England

Professor Charlie Jeffery reflects on the key findings of the 2014 Future of England Survey as debate on the constitutional question – and UKIP’s rise – unfolds in England.

Scotland’s big question was resolved on 18 September 2014. Early the next morning David Cameron opened up the English question, announcing:

Read More

Taking England Seriously: The New English Politics

The 2014 Future of England Survey discovers not only a distinct English identity but a strong and growing desire for England-wide solutions to English constitutional solutions. The survey of 3,705 adults in England found support for David Cameron's preferred option of English Votes for English Laws; however there was little confidence that the Tories or their leader would speak out for English interests.

Both England and Wales oppose Scottish Independence – but the English favour a harder line with Scotland

New research shows that while people in both England and Wales oppose Scottish independence, they have rather differing views about what should happen after the independence referendum on 18th September. People in England want a hard line to be taken with Scotland, whatever the outcome of the referendum. Those in Wales are inclined to a more conciliatory approach, particularly to an independent Scotland in the event of a Yes vote.

The English favour a hard line with Scotland – whatever the result of the Independence Referendum

New research shows that people in England want a hard line to be taken with Scotland, whatever the outcome of the independence referendum on 18th September. The views of English voters are not only starkly at odds with those of the Scottish Government regarding what should follow from a Yes vote. They also contradict the unionist parties about what should be the consequences of a No victory.

Historian Linda Colley rejects the idea that British disintegration is inevitable but says a new constitutional settlement is needed to bind the nations and people of the United Kingdom together, and to help clarify its relationship with Europe. The English, she argues, would benefit from having a parliament of their own.

Professor Colley was interviewed by Guy Lodge, co-editor of Juncture and an associate director at IPPR.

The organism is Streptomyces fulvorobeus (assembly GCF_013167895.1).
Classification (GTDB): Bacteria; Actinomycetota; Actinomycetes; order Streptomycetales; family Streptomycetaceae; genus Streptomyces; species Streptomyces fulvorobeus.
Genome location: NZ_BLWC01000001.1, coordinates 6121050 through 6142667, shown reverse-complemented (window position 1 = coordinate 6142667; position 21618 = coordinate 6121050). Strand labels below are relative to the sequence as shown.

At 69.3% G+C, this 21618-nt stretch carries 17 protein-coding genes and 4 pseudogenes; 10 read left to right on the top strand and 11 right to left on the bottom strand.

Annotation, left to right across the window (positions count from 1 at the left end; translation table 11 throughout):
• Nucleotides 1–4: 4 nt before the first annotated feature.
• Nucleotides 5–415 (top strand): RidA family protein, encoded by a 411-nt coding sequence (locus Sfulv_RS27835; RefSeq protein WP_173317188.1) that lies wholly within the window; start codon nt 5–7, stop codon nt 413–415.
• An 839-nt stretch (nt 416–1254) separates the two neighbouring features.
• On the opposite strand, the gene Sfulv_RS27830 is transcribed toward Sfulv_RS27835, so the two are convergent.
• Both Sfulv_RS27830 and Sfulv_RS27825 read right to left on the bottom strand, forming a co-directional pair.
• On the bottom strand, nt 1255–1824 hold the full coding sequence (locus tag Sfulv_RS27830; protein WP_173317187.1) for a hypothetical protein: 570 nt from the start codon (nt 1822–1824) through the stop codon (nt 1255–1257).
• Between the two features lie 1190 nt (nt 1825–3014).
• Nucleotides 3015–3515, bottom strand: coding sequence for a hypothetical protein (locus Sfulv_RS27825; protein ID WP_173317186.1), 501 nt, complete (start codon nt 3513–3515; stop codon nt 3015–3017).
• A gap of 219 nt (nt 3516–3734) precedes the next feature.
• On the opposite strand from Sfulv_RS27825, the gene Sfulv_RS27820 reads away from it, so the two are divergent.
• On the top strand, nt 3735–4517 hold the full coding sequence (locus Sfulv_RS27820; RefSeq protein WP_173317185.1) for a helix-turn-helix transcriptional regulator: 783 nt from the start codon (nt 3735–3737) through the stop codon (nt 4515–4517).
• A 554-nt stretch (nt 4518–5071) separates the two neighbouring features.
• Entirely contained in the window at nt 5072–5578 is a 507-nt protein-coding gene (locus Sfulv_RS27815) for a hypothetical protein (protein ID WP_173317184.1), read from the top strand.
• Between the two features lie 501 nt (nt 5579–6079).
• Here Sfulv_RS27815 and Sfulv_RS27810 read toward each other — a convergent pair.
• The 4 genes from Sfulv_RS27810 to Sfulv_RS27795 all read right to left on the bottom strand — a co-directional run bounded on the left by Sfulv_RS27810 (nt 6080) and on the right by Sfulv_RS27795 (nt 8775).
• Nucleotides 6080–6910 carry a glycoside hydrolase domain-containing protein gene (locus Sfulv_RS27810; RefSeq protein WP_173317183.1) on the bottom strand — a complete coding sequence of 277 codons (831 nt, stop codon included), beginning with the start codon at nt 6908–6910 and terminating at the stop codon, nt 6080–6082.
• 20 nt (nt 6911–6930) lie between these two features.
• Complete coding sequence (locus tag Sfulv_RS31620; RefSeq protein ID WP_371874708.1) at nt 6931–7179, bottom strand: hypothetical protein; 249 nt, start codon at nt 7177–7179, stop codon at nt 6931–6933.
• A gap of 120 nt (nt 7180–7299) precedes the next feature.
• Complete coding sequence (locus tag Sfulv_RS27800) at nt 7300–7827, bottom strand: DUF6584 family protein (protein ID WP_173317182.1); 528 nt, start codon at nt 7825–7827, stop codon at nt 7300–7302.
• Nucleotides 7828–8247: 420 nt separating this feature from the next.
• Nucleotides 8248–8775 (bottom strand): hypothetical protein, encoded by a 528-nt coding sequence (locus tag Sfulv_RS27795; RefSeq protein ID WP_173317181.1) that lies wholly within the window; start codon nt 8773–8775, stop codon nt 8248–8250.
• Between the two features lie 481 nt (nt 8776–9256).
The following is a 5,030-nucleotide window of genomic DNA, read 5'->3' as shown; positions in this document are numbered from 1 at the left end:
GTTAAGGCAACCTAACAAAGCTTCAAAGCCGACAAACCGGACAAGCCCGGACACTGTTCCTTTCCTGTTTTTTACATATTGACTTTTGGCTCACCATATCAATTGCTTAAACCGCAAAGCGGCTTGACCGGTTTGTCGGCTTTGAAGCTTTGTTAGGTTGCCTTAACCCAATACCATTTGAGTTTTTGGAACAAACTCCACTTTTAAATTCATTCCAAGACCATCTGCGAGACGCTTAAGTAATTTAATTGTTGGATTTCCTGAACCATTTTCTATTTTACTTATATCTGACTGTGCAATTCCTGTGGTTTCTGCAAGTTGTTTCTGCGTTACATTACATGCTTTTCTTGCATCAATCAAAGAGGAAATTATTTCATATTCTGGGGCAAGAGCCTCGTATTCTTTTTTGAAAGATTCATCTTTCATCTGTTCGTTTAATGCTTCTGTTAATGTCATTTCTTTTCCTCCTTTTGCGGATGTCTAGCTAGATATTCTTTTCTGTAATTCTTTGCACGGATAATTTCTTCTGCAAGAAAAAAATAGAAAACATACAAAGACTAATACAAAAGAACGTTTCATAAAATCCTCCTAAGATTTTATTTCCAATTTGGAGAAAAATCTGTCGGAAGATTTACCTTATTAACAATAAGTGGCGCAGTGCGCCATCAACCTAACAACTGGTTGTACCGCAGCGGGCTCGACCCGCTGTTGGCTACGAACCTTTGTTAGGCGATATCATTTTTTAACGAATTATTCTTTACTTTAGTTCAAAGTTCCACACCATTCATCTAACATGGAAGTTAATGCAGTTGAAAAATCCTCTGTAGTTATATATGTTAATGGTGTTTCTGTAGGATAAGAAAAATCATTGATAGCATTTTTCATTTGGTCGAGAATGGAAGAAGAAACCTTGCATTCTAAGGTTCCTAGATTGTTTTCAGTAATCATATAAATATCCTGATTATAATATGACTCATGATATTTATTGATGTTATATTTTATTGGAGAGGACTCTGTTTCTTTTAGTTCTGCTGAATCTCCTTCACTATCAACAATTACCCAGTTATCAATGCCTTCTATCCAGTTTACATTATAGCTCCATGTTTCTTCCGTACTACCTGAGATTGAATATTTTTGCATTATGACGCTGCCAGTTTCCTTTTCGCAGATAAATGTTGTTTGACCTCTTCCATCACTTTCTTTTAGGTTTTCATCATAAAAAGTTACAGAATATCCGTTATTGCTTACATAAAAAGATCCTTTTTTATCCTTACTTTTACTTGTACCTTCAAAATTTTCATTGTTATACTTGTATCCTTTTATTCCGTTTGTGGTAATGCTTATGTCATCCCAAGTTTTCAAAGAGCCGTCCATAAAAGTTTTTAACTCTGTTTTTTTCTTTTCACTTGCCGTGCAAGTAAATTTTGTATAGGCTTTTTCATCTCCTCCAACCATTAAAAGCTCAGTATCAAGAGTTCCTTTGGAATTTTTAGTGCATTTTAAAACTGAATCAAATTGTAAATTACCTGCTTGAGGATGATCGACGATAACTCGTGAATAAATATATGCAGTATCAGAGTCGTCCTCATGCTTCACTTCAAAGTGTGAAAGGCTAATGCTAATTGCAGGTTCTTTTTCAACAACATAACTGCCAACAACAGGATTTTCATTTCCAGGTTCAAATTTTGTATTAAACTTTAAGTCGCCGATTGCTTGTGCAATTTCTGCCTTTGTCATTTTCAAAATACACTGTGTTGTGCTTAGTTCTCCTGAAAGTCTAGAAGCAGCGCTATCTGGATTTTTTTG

Read More

Pages

Latest blogs

  • 20th July 2018

    Richard Parry reviews a fast-evolving situation as the march of time and need to reconcile rhetoric and practicality constrain policy-makers

  • 13th July 2018

    The White Paper published this week talks about the UK Government making ‘sovereign decisions’ to adopt European rules but, as we know from the experience of Norway and Switzerland, this can be an illusory sovereignty when the costs of deviating from the rules is exclusion from the single market or European programmes. CCC Director Professor Michael Keating looks at whether the UK is ready for this kind of deal.

  • 12th July 2018

    Last week the government released its fisheries white paper. While most of the fisheries and Brexit debate centres on quotas and access to waters, there is also an important devolution dimension. Brexit already has profound consequences for the UK’s devolution settlement and fisheries policy is one example of this. So, in addition to communicating its overall vision for post-Brexit fisheries policy, the white paper was also an opportunity for the government to set out how it would see that policy working in the devolved UK.

  • 4th July 2018

    At the same time as Parliament prepares to ‘take back control’ from Brussels, the executive is in fact accruing to itself further control over the legislative process. CCC Fellow Professor Stephen Tierney addresses a number of trends – only some of which are a direct consequence of the unique circumstances of Brexit – which suggest a deeper realignment of institutional power within the constitution and a consequent diminution of Parliament’s legislative power.

  • 27th June 2018

    Faced with a choice between splitting her Cabinet into winners and losers, Theresa May has sought to keep the Brexit crap game going. She does this by avoiding betting on either a hard or soft Brexit. Professor Richard Rose of Strathclyde looks at the high stakes outcomes facing the Prime Minister. .

Read More Posts